A rising star. “A young, charismatic Cuban-American with an appealing personal story, [Marco] Rubio took 49 percent of the vote Tuesday, a remarkable total in a three-way race. Exit polls showed he captured 55 percent of the Hispanic vote. As a vice presidential candidate, Rubio could make the nation’s largest swing state even more of a tossup and force Obama’s political team to consider a road map back to the White House without it. National Democrats were watching him long before Tuesday, hoping in vain that he would lose and his potential would be stifled.”

Already a conservative star. ” New Jersey Gov. Chris Christie irked NBC’s David Gregory — and probably won over more conservatives weary of the media in the process — by suggesting on “Meet the Press” that the host was acting as an advocate for Democrats in the way he spoke about taxes. Christie, a Republican known for his tell-it-like-it-is attitude, disagreed with Gregory’s characterization of the looming battle in Congress over the Bush years tax rate as ‘tax cuts.'”

A liberal dilettante. That’s the gist of the New York Times‘s assessment of Obama’s Gandhi fetish. “‘The impression on the Indian side is every time you meet him, he talks about Gandhi,’ said Shekhar Gupta, editor of The Indian Express, a leading English-language newspaper, adding that the repeated references struck some officials as platitudinous.” Moreover, India has moved on. “If anything, India’s rise as a global power seems likely to distance it even further from Gandhi. India is inching toward a tighter military relationship with the United States, once distrusted as an imperialist power, even as the Americans are fighting a war in nearby Afghanistan. India also has an urbanizing consumer-driven economy and a growing middle class that indulges itself in cars, apartments and other goods. It is this economic progress that underpins India’s rising geopolitical clout and its attractiveness to the United States as a global partner.”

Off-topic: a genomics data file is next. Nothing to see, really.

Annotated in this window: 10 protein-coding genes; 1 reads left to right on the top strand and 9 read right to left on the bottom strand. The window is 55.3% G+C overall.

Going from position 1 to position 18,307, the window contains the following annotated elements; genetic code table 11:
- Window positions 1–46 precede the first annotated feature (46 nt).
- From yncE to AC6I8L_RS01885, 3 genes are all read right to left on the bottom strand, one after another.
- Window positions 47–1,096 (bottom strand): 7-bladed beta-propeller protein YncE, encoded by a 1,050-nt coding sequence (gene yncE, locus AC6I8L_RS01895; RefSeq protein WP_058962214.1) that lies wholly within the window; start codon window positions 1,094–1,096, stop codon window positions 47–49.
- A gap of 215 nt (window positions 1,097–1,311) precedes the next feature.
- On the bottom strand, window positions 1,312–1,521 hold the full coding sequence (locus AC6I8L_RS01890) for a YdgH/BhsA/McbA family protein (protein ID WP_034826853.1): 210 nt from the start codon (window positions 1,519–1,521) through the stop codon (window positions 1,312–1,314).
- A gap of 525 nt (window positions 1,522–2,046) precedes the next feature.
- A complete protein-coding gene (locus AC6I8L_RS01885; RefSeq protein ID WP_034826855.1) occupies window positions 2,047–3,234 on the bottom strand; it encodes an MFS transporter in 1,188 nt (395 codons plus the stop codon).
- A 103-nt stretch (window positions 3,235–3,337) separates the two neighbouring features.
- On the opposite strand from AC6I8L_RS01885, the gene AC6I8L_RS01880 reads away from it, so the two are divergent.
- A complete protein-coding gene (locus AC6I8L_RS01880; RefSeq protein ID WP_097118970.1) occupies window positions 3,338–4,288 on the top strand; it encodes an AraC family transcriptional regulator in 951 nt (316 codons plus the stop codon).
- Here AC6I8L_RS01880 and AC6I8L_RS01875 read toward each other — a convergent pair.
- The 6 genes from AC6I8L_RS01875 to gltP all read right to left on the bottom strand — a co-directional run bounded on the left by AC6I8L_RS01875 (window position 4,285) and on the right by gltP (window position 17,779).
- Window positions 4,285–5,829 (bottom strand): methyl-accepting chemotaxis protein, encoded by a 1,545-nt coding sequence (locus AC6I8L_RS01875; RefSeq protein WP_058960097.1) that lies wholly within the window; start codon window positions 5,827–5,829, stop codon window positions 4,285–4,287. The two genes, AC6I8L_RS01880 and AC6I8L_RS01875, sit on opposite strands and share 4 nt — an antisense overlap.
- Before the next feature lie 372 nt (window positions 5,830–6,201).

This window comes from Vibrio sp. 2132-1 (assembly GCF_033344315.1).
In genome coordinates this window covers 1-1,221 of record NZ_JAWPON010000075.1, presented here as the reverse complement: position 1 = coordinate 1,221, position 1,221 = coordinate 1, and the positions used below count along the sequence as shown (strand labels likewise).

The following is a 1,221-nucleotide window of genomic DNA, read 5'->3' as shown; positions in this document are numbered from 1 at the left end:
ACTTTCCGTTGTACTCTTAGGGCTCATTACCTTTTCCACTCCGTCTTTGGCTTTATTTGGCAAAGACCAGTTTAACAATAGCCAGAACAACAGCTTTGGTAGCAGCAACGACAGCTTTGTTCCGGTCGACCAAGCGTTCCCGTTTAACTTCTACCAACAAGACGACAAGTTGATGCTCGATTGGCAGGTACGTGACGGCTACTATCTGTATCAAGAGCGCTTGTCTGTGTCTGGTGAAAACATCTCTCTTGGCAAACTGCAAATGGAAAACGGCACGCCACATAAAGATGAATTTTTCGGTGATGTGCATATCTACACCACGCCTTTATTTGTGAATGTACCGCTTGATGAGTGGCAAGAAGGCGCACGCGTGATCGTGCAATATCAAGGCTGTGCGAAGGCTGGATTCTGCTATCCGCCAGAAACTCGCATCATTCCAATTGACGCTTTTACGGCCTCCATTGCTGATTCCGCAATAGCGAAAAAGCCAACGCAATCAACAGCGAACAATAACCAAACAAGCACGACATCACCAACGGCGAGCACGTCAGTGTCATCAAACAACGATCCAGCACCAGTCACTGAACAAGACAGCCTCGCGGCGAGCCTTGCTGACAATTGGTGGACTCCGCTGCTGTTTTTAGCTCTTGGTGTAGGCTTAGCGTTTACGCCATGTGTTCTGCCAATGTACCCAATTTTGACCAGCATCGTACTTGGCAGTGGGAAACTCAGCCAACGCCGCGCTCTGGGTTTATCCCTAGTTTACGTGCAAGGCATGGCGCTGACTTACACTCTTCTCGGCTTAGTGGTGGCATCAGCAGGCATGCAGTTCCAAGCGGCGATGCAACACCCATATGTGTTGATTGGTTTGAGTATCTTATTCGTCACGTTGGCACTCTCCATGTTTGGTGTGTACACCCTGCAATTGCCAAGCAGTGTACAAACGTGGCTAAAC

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A Democrat by Any Other Name

In the final week of the campaign, the Democrats are reduced to a series of Hail Marys and a string of unbelievable claims, one wackier than the next. The campaign “suddenly” went south for them when Karl Rove’s anonymous donors showed up. Next we heard that the voters were “scared” and not thinking straight. Then we learned that Democrats don’t really support Democratic leaders. Mississippi Democrat Gene Taylor revealed he didn’t even vote for Obama:

Mr. Taylor had heretofore kept that vote a secret, and perhaps it’s only a coincidence that he rolled it out amid the re-election fight of his career. The 11-term Member added that he won’t support Mrs. Pelosi for Speaker, another revelation considering his vote for her in 2009. “I’m very disappointed in how she’s veered to the left,” Mr. Taylor said, as if Mrs. Pelosi’s ideological predispositions were ever hidden.